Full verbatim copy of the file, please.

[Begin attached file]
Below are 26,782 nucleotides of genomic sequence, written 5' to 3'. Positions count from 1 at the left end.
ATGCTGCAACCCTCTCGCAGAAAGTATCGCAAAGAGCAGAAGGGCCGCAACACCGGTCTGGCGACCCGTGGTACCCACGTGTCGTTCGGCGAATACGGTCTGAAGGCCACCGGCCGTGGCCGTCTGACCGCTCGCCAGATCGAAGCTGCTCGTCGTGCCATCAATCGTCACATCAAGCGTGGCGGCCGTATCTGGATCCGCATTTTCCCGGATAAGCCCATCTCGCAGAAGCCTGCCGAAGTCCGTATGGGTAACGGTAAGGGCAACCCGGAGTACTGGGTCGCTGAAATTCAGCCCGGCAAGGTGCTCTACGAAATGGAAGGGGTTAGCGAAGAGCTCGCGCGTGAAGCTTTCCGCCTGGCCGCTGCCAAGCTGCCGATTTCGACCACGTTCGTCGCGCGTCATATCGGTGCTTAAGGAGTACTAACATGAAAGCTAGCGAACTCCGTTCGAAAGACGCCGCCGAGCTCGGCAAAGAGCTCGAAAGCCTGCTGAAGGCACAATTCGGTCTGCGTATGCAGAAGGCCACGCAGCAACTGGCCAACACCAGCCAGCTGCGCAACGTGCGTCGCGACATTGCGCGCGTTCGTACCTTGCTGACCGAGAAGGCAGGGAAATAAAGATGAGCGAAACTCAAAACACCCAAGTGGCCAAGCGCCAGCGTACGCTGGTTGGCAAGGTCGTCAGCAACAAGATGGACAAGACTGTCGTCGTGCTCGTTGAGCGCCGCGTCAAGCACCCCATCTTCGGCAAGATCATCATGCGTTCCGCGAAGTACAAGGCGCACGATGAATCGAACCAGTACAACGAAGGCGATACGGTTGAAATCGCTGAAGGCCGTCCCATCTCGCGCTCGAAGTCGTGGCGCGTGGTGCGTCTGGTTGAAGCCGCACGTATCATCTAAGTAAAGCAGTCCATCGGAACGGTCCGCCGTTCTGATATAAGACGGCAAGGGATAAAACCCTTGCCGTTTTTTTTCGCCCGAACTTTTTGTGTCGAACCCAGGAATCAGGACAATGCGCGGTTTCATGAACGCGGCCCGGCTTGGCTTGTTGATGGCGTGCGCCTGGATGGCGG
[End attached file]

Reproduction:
Below are 26,782 nucleotides of genomic sequence, written 5' to 3'. Positions count from 1 at the left end.
ATGCTGCAACCCTCTCGCAGAAAGTATCGCAAAGAGCAGAAGGGCCGCAACACCGGTCTGGCGACCCGTGGTACCCACGTGTCGTTCGGCGAATACGGTCTGAAGGCCACCGGCCGTGGCCGTCTGACCGCTCGCCAGATCGAAGCTGCTCGTCGTGCCATCAATCGTCACATCAAGCGTGGCGGCCGTATCTGGATCCGCATTTTCCCGGATAAGCCCATCTCGCAGAAGCCTGCCGAAGTCCGTATGGGTAACGGTAAGGGCAACCCGGAGTACTGGGTCGCTGAAATTCAGCCCGGCAAGGTGCTCTACGAAATGGAAGGGGTTAGCGAAGAGCTCGCGCGTGAAGCTTTCCGCCTGGCCGCTGCCAAGCTGCCGATTTCGACCACGTTCGTCGCGCGTCATATCGGTGCTTAAGGAGTACTAACATGAAAGCTAGCGAACTCCGTTCGAAAGACGCCGCCGAGCTCGGCAAAGAGCTCGAAAGCCTGCTGAAGGCACAATTCGGTCTGCGTATGCAGAAGGCCACGCAGCAACTGGCCAACACCAGCCAGCTGCGCAACGTGCGTCGCGACATTGCGCGCGTTCGTACCTTGCTGACCGAGAAGGCAGGGAAATAAAGATGAGCGAAACTCAAAACACCCAAGTGGCCAAGCGCCAGCGTACGCTGGTTGGCAAGGTCGTCAGCAACAAGATGGACAAGACTGTCGTCGTGCTCGTTGAGCGCCGCGTCAAGCACCCCATCTTCGGCAAGATCATCATGCGTTCCGCGAAGTACAAGGCGCACGATGAATCGAACCAGTACAACGAAGGCGATACGGTTGAAATCGCTGAAGGCCGTCCCATCTCGCGCTCGAAGTCGTGGCGCGTGGTGCGTCTGGTTGAAGCCGCACGTATCATCTAAGTAAAGCAGTCCATCGGAACGGTCCGCCGTTCTGATATAAGACGGCAAGGGATAAAACCCTTGCCGTTTTTTTTCGCCCGAACTTTTTGTGTCGAACCCAGGAATCAGGACAATGCGCGGTTTCATGAACGCGGCCCGGCTTGGCTTGTTGATGGCGTGCGCCTGGATGGCGG